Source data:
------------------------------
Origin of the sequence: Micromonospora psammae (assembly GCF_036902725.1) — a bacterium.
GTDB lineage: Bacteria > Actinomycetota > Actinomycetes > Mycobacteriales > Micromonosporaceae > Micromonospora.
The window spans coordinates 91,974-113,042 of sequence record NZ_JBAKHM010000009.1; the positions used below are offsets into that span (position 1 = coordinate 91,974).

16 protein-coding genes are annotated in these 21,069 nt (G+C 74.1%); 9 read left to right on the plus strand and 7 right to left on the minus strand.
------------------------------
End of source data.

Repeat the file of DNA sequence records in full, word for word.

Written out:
Origin of the sequence: Micromonospora psammae (assembly GCF_036902725.1) — a bacterium.
GTDB lineage: Bacteria > Actinomycetota > Actinomycetes > Mycobacteriales > Micromonosporaceae > Micromonospora.
The window spans coordinates 91,974-113,042 of sequence record NZ_JBAKHM010000009.1; the positions used below are offsets into that span (position 1 = coordinate 91,974).

16 protein-coding genes are annotated in these 21,069 nt (G+C 74.1%); 9 read left to right on the plus strand and 7 right to left on the minus strand.